CHEERS to the City of Plattsburgh Department of Public Works for a small but appreciated gesture: Last Tuesday, department crews picked up trash through a light but steady rain. If they had emptied the garbage containers into the truck and replaced them, upright, along the curbsides, the containers would have accumulated rain inside them, to the annoyance of the owners, who would then have had to empty them of water before replacing them wherever they are kept. Instead, the workers carefully placed the containers on their sides so no rain got in. As for the containers that had lids, the tops were placed inside the containers. As we said, it was a small gesture, but obviously one that had been ordered, as it was consistently done along the routes. It may even have gone unnoticed by some residents — but obviously not all.
JEERS to what used to be Champy's Mobil station and convenience store on Boynton Avenue in Plattsburgh, just southwest of the Georgia-Pacific mill. Champy's, unfortunately, has been closed for more than a year. That's not what we're jeering the place for. Even when a business closes because of trouble with the law, we're not joyous or spiteful. But, when a business closes, don't you suppose the standup thing to do would be to take the signs announcing last year's gas prices down so as not to encourage passers-by to celebrate the prospect of a gasoline bonanza? We're told that ecstatic motorists are yanking their cars in when they spot the $2.80 a gallon posted on the big sign outside the station, thinking they've stumbled onto a historic bargain — which they would, if the station hadn't been shuttered more than a year ago. An elderly woman was seen lately trying to coax gas out of the unyielding pump and wondering why it was being so obstinate. In addition to the disappointed motorists, the station is also contributing, wittingly or not, to a litter problem in that end of the city. The trash receptacles are filled to capacity and beyond, and the beyond is blowing all over the neighborhood. Very possibly, this is not the proprietor's fault. More likely, lazy cheapskates who have noticed nobody's around are dumping their own garbage into those receptacles to save themselves the expense and exertion of disposing of it legally. Somebody with a stake in the place ought to retire the garbage cans, or at least take them inside. The closing of a business, for whatever reason, always leaves somebody downcast. But that doesn't relieve those responsible from the obligation to do what's right for the general population.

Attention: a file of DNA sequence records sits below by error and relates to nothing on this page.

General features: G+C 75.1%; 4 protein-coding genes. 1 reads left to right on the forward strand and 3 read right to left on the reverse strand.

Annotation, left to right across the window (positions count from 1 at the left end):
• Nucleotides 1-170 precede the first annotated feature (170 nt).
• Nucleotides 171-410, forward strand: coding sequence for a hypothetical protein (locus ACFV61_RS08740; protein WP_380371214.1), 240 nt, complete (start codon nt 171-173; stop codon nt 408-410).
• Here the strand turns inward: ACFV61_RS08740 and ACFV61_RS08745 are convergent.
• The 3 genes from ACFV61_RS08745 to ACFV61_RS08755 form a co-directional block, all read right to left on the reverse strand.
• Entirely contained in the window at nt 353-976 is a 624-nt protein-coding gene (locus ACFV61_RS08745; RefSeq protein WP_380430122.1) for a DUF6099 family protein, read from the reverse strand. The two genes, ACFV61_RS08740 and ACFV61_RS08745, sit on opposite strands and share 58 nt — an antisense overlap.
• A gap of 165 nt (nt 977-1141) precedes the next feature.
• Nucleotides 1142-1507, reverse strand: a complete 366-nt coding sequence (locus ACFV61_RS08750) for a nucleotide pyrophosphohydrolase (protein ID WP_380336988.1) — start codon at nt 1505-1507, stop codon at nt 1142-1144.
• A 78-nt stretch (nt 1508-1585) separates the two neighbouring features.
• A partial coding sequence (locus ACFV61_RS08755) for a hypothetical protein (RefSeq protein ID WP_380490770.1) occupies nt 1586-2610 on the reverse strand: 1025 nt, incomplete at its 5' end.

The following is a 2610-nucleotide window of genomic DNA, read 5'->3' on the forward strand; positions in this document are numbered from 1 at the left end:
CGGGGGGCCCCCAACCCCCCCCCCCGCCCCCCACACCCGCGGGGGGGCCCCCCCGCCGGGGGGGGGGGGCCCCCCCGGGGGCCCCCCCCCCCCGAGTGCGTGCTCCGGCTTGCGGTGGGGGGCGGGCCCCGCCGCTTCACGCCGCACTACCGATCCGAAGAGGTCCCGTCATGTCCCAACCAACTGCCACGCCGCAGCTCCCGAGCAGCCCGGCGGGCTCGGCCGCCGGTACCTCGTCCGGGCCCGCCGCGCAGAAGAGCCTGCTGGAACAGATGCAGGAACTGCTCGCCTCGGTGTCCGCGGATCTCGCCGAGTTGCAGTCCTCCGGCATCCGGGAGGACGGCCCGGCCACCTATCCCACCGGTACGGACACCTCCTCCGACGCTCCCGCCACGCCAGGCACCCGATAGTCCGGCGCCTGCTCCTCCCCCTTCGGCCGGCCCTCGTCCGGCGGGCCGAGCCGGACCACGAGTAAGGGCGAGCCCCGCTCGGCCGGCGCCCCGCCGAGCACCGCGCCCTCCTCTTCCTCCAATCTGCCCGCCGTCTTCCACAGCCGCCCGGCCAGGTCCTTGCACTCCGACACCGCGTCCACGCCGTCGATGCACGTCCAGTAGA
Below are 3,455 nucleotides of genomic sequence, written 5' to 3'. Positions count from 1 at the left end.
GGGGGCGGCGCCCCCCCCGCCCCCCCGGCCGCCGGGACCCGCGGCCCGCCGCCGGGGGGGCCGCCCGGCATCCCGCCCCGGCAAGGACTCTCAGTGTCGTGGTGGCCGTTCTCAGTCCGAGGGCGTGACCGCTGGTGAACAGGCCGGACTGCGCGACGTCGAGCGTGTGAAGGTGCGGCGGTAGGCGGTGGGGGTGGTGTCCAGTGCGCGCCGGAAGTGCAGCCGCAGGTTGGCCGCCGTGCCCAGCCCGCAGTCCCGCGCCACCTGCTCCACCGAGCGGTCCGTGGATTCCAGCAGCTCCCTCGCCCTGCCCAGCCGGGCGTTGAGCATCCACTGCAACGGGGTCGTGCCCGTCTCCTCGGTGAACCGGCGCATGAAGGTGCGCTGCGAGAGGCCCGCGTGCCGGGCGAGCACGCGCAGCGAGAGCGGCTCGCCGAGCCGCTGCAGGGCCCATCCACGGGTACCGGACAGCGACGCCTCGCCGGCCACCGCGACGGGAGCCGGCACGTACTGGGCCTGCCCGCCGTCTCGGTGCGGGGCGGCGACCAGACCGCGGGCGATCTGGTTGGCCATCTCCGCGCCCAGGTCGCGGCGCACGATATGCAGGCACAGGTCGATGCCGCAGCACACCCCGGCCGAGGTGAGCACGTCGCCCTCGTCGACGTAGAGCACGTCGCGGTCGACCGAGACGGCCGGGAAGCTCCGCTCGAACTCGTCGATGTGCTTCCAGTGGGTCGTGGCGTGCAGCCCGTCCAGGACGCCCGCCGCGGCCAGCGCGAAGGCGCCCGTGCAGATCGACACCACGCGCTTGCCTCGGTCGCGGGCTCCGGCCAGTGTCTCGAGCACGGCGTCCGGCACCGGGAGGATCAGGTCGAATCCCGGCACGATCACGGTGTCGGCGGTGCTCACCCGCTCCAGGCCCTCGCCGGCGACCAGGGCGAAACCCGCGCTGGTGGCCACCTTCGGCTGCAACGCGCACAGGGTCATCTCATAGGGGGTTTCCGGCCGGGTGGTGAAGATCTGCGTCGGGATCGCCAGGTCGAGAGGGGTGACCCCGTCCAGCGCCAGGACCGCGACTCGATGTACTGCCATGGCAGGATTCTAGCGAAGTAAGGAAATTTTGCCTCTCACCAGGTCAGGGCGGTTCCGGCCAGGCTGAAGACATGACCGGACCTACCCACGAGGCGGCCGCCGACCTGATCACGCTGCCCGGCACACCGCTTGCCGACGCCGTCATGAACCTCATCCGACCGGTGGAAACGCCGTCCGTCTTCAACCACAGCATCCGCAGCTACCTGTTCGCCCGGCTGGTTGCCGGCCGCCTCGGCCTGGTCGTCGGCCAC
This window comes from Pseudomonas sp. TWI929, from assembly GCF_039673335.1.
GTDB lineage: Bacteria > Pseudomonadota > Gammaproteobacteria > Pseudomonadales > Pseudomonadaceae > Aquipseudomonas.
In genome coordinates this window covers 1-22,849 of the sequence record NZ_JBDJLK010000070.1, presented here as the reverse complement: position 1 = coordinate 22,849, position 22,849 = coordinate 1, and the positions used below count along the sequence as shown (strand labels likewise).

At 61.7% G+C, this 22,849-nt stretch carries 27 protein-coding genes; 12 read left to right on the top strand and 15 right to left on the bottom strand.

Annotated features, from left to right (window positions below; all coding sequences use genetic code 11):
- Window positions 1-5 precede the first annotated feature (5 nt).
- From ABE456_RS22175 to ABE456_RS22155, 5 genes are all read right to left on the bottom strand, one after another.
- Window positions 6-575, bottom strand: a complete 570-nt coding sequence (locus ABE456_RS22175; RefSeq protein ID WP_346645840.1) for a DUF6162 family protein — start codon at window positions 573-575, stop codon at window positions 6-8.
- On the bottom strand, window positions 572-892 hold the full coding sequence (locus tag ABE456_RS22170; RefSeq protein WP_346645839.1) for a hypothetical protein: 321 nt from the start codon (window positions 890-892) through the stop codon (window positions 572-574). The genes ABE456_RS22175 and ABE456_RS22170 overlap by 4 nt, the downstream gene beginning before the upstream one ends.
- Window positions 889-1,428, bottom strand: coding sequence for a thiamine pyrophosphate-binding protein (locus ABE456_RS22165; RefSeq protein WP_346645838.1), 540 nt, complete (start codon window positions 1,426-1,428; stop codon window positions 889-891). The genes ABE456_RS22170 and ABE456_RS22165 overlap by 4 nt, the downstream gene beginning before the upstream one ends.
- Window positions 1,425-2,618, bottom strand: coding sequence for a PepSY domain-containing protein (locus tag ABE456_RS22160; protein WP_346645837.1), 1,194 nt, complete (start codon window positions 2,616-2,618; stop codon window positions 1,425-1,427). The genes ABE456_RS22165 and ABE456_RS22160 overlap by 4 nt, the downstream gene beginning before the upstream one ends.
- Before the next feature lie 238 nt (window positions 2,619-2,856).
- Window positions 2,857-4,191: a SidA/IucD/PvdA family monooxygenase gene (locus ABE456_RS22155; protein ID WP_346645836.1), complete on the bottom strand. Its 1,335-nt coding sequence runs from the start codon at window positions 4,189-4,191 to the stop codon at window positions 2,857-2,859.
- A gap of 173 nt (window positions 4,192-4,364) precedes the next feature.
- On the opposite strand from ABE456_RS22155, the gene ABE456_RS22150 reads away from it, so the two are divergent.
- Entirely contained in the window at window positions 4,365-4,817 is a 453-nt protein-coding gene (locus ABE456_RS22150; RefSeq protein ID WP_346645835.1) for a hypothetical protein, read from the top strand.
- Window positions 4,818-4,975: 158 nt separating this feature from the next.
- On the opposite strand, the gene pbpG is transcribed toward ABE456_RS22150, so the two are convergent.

— If you have a Cheers and Jeers suggestion that you want the Editorial Board to consider, email it to Editor Lois Clermont at firstname.lastname@example.org.